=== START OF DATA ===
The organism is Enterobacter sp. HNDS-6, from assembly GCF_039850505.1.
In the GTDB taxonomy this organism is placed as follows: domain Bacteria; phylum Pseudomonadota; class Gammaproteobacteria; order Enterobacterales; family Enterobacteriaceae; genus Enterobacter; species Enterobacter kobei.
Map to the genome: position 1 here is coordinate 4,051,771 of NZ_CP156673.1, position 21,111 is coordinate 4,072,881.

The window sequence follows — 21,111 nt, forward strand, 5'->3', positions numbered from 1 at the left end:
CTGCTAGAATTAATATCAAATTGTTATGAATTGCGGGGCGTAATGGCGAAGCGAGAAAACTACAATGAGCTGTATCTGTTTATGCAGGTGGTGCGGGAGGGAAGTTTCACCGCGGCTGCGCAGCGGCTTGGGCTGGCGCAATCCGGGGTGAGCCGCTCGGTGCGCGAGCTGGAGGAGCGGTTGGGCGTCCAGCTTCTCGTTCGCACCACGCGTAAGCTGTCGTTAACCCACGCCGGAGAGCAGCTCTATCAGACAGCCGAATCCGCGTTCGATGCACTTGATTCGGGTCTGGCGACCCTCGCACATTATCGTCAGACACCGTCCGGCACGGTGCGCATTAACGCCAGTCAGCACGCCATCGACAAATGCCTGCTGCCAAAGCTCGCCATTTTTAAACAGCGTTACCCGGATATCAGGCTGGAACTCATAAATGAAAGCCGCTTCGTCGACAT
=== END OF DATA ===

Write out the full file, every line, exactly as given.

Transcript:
The organism is Enterobacter sp. HNDS-6, from assembly GCF_039850505.1.
In the GTDB taxonomy this organism is placed as follows: domain Bacteria; phylum Pseudomonadota; class Gammaproteobacteria; order Enterobacterales; family Enterobacteriaceae; genus Enterobacter; species Enterobacter kobei.
Map to the genome: position 1 here is coordinate 4,051,771 of NZ_CP156673.1, position 21,111 is coordinate 4,072,881.

The window sequence follows — 21,111 nt, forward strand, 5'->3', positions numbered from 1 at the left end:
CTGCTAGAATTAATATCAAATTGTTATGAATTGCGGGGCGTAATGGCGAAGCGAGAAAACTACAATGAGCTGTATCTGTTTATGCAGGTGGTGCGGGAGGGAAGTTTCACCGCGGCTGCGCAGCGGCTTGGGCTGGCGCAATCCGGGGTGAGCCGCTCGGTGCGCGAGCTGGAGGAGCGGTTGGGCGTCCAGCTTCTCGTTCGCACCACGCGTAAGCTGTCGTTAACCCACGCCGGAGAGCAGCTCTATCAGACAGCCGAATCCGCGTTCGATGCACTTGATTCGGGTCTGGCGACCCTCGCACATTATCGTCAGACACCGTCCGGCACGGTGCGCATTAACGCCAGTCAGCACGCCATCGACAAATGCCTGCTGCCAAAGCTCGCCATTTTTAAACAGCGTTACCCGGATATCAGGCTGGAACTCATAAATGAAAGCCGCTTCGTCGACAT